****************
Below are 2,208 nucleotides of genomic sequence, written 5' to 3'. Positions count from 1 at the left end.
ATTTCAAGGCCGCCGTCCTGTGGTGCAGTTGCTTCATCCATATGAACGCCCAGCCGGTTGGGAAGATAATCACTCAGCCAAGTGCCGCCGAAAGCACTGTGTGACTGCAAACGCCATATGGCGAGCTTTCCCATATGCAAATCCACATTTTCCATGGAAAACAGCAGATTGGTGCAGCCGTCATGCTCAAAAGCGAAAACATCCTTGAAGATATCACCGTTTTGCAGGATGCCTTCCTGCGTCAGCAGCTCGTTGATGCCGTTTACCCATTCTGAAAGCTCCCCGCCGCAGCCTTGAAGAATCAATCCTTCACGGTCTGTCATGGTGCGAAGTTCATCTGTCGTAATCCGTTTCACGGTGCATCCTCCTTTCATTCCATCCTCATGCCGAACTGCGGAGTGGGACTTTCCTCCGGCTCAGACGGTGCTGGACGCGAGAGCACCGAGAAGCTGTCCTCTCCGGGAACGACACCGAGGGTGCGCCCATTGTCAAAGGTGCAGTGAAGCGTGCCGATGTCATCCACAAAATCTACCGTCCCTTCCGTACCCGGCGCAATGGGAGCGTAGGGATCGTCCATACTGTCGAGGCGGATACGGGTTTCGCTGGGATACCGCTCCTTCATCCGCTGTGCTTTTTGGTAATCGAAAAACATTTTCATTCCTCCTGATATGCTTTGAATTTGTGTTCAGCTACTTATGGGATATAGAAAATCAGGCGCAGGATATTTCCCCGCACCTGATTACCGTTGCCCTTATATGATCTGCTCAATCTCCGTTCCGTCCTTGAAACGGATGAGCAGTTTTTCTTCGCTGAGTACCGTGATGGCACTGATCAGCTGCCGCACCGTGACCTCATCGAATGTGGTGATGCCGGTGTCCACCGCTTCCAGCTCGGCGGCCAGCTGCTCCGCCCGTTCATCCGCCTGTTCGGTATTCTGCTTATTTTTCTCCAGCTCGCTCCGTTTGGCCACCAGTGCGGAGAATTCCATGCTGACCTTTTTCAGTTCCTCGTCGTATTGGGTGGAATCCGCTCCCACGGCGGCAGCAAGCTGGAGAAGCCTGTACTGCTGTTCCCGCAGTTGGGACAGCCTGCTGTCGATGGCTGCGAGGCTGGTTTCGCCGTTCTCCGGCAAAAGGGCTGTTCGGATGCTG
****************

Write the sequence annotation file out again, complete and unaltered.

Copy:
Below are 2,208 nucleotides of genomic sequence, written 5' to 3'. Positions count from 1 at the left end.
ATTTCAAGGCCGCCGTCCTGTGGTGCAGTTGCTTCATCCATATGAACGCCCAGCCGGTTGGGAAGATAATCACTCAGCCAAGTGCCGCCGAAAGCACTGTGTGACTGCAAACGCCATATGGCGAGCTTTCCCATATGCAAATCCACATTTTCCATGGAAAACAGCAGATTGGTGCAGCCGTCATGCTCAAAAGCGAAAACATCCTTGAAGATATCACCGTTTTGCAGGATGCCTTCCTGCGTCAGCAGCTCGTTGATGCCGTTTACCCATTCTGAAAGCTCCCCGCCGCAGCCTTGAAGAATCAATCCTTCACGGTCTGTCATGGTGCGAAGTTCATCTGTCGTAATCCGTTTCACGGTGCATCCTCCTTTCATTCCATCCTCATGCCGAACTGCGGAGTGGGACTTTCCTCCGGCTCAGACGGTGCTGGACGCGAGAGCACCGAGAAGCTGTCCTCTCCGGGAACGACACCGAGGGTGCGCCCATTGTCAAAGGTGCAGTGAAGCGTGCCGATGTCATCCACAAAATCTACCGTCCCTTCCGTACCCGGCGCAATGGGAGCGTAGGGATCGTCCATACTGTCGAGGCGGATACGGGTTTCGCTGGGATACCGCTCCTTCATCCGCTGTGCTTTTTGGTAATCGAAAAACATTTTCATTCCTCCTGATATGCTTTGAATTTGTGTTCAGCTACTTATGGGATATAGAAAATCAGGCGCAGGATATTTCCCCGCACCTGATTACCGTTGCCCTTATATGATCTGCTCAATCTCCGTTCCGTCCTTGAAACGGATGAGCAGTTTTTCTTCGCTGAGTACCGTGATGGCACTGATCAGCTGCCGCACCGTGACCTCATCGAATGTGGTGATGCCGGTGTCCACCGCTTCCAGCTCGGCGGCCAGCTGCTCCGCCCGTTCATCCGCCTGTTCGGTATTCTGCTTATTTTTCTCCAGCTCGCTCCGTTTGGCCACCAGTGCGGAGAATTCCATGCTGACCTTTTTCAGTTCCTCGTCGTATTGGGTGGAATCCGCTCCCACGGCGGCAGCAAGCTGGAGAAGCCTGTACTGCTGTTCCCGCAGTTGGGACAGCCTGCTGTCGATGGCTGCGAGGCTGGTTTCGCCGTTCTCCGGCAAAAGGGCTGTTCGGATGCTG